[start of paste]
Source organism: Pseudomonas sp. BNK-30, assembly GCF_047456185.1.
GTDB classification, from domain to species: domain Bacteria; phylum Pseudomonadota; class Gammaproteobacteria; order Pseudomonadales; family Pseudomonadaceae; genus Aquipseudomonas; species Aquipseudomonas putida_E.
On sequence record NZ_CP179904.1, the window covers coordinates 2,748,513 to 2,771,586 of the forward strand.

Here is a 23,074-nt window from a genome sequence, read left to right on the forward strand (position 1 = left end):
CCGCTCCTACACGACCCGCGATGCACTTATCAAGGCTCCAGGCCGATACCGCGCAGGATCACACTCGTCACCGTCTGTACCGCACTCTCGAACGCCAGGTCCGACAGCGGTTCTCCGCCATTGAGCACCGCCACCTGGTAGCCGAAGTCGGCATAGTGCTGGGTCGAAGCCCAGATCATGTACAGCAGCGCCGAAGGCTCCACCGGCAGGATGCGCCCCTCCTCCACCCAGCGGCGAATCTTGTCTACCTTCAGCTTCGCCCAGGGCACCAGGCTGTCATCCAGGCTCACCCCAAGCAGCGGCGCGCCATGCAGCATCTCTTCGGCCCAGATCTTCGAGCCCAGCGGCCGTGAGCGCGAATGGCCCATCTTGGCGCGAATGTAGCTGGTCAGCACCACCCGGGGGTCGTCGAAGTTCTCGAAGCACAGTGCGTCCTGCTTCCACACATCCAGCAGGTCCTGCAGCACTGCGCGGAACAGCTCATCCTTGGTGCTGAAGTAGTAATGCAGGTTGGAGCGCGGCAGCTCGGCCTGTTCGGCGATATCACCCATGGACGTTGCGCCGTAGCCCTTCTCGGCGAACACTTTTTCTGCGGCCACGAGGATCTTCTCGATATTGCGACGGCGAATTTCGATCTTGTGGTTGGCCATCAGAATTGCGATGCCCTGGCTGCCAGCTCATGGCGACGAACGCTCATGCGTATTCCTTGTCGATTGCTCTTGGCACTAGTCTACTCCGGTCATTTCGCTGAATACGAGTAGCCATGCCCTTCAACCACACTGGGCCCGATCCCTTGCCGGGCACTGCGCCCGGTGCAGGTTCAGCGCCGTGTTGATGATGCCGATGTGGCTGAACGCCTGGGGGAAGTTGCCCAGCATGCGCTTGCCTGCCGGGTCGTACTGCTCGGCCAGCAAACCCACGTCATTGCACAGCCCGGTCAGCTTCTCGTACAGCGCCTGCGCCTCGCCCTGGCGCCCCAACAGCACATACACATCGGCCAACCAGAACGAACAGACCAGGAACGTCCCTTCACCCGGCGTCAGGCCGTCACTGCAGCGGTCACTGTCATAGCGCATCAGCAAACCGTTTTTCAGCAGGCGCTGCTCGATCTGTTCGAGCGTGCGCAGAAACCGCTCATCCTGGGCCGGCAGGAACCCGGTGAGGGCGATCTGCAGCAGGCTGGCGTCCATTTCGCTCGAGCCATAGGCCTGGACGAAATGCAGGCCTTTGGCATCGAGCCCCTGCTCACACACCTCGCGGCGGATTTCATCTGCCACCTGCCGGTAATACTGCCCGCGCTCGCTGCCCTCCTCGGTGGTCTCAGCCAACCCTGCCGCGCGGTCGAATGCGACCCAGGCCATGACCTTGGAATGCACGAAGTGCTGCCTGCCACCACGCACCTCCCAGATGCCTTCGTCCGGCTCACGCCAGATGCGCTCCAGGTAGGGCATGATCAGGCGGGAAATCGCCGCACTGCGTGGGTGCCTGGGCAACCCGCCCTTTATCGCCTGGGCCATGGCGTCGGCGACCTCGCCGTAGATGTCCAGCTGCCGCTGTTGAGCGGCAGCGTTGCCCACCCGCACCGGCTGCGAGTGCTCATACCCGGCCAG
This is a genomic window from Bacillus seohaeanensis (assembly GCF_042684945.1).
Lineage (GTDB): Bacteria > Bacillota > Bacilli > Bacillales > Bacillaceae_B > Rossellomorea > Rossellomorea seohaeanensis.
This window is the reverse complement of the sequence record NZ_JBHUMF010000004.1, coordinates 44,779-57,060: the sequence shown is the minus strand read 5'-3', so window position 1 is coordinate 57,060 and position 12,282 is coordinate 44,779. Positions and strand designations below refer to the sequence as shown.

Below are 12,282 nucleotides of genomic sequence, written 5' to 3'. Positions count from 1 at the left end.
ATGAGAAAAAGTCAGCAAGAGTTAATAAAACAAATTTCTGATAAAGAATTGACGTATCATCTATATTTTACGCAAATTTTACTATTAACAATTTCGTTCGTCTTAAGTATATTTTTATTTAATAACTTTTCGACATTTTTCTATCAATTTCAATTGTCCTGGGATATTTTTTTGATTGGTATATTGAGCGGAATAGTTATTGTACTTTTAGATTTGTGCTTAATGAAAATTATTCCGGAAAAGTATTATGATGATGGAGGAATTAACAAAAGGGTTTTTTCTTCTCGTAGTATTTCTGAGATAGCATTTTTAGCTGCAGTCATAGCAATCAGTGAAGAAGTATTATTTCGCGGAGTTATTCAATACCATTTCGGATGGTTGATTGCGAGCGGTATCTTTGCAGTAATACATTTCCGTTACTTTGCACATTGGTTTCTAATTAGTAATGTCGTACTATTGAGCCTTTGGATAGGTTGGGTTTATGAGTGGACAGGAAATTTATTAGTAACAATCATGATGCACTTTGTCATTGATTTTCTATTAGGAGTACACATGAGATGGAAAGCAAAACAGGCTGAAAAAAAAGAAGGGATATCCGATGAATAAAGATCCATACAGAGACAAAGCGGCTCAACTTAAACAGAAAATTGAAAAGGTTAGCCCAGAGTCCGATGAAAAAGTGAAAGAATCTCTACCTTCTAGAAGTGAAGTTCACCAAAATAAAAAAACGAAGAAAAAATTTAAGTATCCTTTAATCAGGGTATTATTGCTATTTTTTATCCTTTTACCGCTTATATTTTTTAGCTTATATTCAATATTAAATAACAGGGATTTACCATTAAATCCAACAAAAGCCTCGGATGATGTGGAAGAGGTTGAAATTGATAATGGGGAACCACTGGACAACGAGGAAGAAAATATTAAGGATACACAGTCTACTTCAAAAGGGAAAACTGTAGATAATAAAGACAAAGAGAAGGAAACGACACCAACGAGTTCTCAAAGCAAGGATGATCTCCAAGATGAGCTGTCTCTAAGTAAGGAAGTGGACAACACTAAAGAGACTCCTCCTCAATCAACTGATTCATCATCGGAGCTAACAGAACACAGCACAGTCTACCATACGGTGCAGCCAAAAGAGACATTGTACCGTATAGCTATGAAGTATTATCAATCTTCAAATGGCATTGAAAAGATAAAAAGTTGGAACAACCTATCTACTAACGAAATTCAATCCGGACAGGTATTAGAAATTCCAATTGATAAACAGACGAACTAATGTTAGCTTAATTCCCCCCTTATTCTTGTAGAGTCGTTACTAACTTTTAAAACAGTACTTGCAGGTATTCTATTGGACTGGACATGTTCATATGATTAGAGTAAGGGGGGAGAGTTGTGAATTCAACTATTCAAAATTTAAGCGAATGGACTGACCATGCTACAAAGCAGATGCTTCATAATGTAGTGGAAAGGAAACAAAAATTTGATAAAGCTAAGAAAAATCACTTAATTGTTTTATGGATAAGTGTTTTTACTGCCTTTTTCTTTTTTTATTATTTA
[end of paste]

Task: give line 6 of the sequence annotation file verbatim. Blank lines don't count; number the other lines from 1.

This is a genomic window from Bacillus seohaeanensis (assembly GCF_042684945.1).